I had to check that it wasn't April Fools Day for this news story, although judging by the current state of the British weather; we could definitely be experiencing the most ferocious April showers ever. The news story I refer to dear play chums, is the one regarding Government plans to make the history of games part of the school syllabus. Well, you certainly can't say the British government isn't behind the games industry.
Vaguely ludicrous is a phrase that springs to mind. And just wait until the Daily Mail gets hold of this one – they'll have a field day with frothing at the mouth headlines regarding ‘poisoning the minds of our children'.
Today's announcement revealed that school pupils will be able to learn the history of games (that won't take long then) at school. The media diploma will be equivalent to a GCSE or A-Level (British school examinations). The plans will allow 14 year-old students to examine ‘the historical development of computer games' as part of a school media course.
In addition Sixth-formers (high school seniors) will be able to complete a media studies Diploma, which will require them to ‘critically respond to a range of computer games'. The students will discuss the games and why enthusiasts like playing them.
Schools Secretary, Ed Balls made the announcement and said, "I want to see the brightest and the best taking diplomas, which will give them more choice and allow them to get the careers they really want," said Balls.
"I'm confident that when people study the draft content now available, they will see how far we've come in developing a credible alternative for all young people."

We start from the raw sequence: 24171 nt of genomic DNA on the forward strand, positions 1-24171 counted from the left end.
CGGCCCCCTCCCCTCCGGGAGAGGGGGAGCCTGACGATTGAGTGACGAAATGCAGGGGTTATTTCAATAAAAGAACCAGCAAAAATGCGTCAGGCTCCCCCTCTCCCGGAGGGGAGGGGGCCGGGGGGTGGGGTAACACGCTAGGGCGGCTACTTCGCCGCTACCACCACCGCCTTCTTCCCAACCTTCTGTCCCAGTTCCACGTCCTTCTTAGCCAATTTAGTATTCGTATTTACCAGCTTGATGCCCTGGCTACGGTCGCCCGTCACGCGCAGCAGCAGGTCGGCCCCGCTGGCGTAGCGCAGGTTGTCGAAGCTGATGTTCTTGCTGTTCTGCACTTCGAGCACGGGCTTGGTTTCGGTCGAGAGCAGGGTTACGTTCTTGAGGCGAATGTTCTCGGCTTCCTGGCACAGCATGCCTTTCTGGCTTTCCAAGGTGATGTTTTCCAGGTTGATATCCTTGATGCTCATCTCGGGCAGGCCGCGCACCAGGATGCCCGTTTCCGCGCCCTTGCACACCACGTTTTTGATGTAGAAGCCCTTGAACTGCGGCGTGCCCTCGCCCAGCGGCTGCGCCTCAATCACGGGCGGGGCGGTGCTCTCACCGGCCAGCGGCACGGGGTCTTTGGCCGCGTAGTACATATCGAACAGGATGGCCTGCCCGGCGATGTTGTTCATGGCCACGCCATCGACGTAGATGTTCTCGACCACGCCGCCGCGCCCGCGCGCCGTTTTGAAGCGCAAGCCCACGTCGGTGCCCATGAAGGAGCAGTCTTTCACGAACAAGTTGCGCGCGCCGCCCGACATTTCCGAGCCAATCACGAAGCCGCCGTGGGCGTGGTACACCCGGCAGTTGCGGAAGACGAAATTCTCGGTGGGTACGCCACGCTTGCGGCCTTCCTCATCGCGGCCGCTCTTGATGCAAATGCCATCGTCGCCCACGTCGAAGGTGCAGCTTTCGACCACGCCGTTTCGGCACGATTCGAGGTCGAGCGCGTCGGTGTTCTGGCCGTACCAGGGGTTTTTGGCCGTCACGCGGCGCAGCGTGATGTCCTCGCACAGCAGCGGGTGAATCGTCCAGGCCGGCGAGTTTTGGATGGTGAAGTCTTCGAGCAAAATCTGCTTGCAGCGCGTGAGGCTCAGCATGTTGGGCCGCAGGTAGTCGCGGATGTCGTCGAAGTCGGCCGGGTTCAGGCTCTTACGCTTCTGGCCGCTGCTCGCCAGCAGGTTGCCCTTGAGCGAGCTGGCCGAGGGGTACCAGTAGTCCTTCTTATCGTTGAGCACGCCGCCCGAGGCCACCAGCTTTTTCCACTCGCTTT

I know the UK needs to forge a hotbed of home-grown talent to secure the future of the development industry, but I'm not sure this is the way to do it. Surely, we want an industry furnished with highly qualified, intelligent and enthusiastic individuals, not a bunch of pseudo intellectuals who can whine about the shortcomings of a game without knowing what to do to improve it.
Now, call me Little Miss Traditionalist if you must, but I don't hold much of a torch up to these new fangled school subjects. Do pupils really learn anything by doing a GCSE in Media Studies? Surely, aged 14 to 16 we should still be concentrating on traditional subjects like history, biology, literature and mathematics. Since Labour made a complete balls up (sorry Ed) of the education system, students are hardly scraping through with adequate numerical and written skills, never mind being able to give a insightful commentary into the cultural impact of Mario Kart.
I know A-Level students who've selected from the cornucopia of subjects now available, only to paint themselves into a corner. Suddenly they've discovered that animal management isn't what they thought it was, but now they're destined to manage guinea pigs at degree level. By all means include video games in media degrees, but what can a school kid take into the real world, after conjugating the verb to frag?
The games industry needs support at degree level and this is already happening, with a host of sponsored courses and placement opportunities for undergraduates. The other thing the games industry needs is budding developers with a good grounding in physics, math, art and creative thinking. We need creative people with a great command of language to champion the industry, write great scripts and bring gaming to a whole new audience.
What we don't need is some mal-educated noodle heads who don't know their arse from their elbow.
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